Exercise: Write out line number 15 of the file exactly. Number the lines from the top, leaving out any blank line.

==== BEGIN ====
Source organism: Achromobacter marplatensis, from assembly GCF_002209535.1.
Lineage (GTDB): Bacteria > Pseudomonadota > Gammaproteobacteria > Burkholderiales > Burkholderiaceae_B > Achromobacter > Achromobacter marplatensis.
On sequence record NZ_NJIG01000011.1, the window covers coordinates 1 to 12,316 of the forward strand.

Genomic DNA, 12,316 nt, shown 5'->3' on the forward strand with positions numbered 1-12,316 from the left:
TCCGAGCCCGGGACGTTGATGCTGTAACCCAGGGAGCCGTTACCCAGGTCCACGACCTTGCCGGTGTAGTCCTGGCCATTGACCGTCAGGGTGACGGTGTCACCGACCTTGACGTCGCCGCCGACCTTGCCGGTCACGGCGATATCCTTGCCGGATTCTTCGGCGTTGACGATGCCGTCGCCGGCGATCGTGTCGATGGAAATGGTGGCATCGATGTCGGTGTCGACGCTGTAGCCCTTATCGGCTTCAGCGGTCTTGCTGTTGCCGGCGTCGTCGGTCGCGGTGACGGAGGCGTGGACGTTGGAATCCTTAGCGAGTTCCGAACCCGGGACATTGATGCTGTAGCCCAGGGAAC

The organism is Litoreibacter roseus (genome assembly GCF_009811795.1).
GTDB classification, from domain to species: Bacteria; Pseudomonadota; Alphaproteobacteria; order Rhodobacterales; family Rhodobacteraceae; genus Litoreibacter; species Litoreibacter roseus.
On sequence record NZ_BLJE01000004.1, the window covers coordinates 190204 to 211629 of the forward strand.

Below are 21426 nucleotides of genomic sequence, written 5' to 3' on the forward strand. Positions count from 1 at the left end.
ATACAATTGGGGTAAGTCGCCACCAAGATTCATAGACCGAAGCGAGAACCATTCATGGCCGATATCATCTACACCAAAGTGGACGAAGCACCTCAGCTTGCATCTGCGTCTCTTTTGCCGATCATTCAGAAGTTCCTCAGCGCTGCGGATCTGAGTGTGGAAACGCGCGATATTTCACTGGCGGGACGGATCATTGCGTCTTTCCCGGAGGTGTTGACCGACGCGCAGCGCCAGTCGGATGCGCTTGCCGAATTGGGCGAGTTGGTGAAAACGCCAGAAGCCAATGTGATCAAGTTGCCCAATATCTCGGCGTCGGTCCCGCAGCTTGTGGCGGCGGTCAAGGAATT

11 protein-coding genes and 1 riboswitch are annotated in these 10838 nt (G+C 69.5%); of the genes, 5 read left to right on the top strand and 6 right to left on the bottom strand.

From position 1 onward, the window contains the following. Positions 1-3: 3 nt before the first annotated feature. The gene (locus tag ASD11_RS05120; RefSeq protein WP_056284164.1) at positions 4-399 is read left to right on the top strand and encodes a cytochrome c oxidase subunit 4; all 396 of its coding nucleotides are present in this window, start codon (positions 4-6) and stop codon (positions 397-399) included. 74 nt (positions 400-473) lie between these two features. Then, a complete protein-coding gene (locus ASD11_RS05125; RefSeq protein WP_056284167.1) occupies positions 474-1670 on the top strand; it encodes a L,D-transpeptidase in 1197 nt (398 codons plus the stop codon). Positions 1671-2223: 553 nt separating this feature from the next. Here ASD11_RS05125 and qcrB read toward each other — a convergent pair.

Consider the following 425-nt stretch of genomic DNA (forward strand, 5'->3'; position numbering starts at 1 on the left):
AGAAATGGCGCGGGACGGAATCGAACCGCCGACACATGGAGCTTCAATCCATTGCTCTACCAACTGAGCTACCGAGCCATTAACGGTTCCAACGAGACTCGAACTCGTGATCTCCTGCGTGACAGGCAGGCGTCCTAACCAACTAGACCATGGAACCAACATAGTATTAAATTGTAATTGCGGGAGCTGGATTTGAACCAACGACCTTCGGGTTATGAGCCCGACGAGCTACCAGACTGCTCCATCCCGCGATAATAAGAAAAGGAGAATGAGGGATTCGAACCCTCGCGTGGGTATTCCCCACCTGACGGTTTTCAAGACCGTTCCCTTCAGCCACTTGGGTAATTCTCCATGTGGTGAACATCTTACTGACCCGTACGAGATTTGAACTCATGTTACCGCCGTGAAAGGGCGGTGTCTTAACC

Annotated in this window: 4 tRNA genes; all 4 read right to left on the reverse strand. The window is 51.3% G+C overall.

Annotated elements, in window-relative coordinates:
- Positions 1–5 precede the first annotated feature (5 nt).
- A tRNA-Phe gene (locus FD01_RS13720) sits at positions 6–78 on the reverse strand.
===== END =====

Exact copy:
Annotated in this window: 4 tRNA genes; all 4 read right to left on the reverse strand. The window is 51.3% G+C overall.